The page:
I'm sure many of you have heard of "prehistoric plants." Probably you've seen them in movies, looked at pictures of them in dinosaur books, maybe even seen a living one in a zoo that collects specimins of ancient vegetation.
I'm here to tell you that it's all a lie. "Prehistoric plants" are nothing more than someone's collards gone unattended for a few years. And I've got proof. Look:
This is a collard plant. It's been growing in Chaos Garden for, I don't know, maybe two years now. Maybe three. A few years back, I put a lot of effort into the garden: Planted a bunch of stuff, fed and watered it all, set up a rudimentary irrigation system. I even weeded sometimes. Things grew, and it was great. Then Life happened. And for a few years, I really didn't have time to do very much anything at all in the garden. And that's how Chaos Garden happened.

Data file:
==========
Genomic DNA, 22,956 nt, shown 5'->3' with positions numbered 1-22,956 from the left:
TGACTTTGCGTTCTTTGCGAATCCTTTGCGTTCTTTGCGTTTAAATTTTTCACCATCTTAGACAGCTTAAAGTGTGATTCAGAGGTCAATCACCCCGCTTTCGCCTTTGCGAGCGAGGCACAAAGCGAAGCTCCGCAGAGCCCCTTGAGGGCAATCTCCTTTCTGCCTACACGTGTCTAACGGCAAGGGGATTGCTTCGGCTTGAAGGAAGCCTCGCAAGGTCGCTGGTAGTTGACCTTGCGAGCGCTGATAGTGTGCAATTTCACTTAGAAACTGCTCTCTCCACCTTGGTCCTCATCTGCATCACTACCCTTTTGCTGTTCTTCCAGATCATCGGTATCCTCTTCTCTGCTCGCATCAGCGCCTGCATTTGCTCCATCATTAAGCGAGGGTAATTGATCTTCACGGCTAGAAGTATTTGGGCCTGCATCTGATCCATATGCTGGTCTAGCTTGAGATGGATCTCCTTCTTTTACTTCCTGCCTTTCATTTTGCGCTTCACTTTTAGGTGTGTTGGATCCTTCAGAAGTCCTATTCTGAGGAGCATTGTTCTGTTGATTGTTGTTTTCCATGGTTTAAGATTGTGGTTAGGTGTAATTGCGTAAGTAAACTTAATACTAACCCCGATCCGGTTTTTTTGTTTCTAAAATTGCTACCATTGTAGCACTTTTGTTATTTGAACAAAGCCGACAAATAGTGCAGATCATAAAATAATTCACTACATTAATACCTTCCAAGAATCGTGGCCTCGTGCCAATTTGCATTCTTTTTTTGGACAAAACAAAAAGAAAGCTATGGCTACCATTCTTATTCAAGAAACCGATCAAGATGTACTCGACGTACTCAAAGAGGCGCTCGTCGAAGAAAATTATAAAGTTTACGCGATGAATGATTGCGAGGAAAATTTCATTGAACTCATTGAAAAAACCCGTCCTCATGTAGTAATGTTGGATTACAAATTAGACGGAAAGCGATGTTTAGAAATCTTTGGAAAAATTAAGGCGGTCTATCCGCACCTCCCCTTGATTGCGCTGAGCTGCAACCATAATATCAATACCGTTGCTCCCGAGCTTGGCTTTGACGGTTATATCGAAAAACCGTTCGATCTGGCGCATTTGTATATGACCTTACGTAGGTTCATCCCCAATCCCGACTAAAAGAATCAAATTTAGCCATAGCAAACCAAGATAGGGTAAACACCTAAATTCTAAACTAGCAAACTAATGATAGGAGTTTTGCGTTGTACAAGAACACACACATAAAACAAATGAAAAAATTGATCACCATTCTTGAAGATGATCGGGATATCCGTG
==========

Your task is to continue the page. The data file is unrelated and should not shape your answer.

Without my doing very much anything at all, some plants just continued to thrive. Here, kind of, is what it looked like:
What you can't see are the climbing spinach plants on the other side, scaling the backs of the weeds.
Yes, climbing spinach.
I also had an absolutely beautiful African Basil plant that withstood three "winters" and grew to be about four feet tall and at least as long. Sadly, it was crushed last spring, by an overzealous tomato plant which is now going on its fourth (I believe) year.
Bees LOVE African Basil, by the way:
So that's my garden. Chaos Garden. I'll be posting about it from time to time, when it serves us up with unexpected delights or unidentifiable edibles. I might even post some gardening tips from time to time, although honestly the biggest lesson I've learned from these last few years is: Abject neglect isn't going to kill everything, and it will make some things better.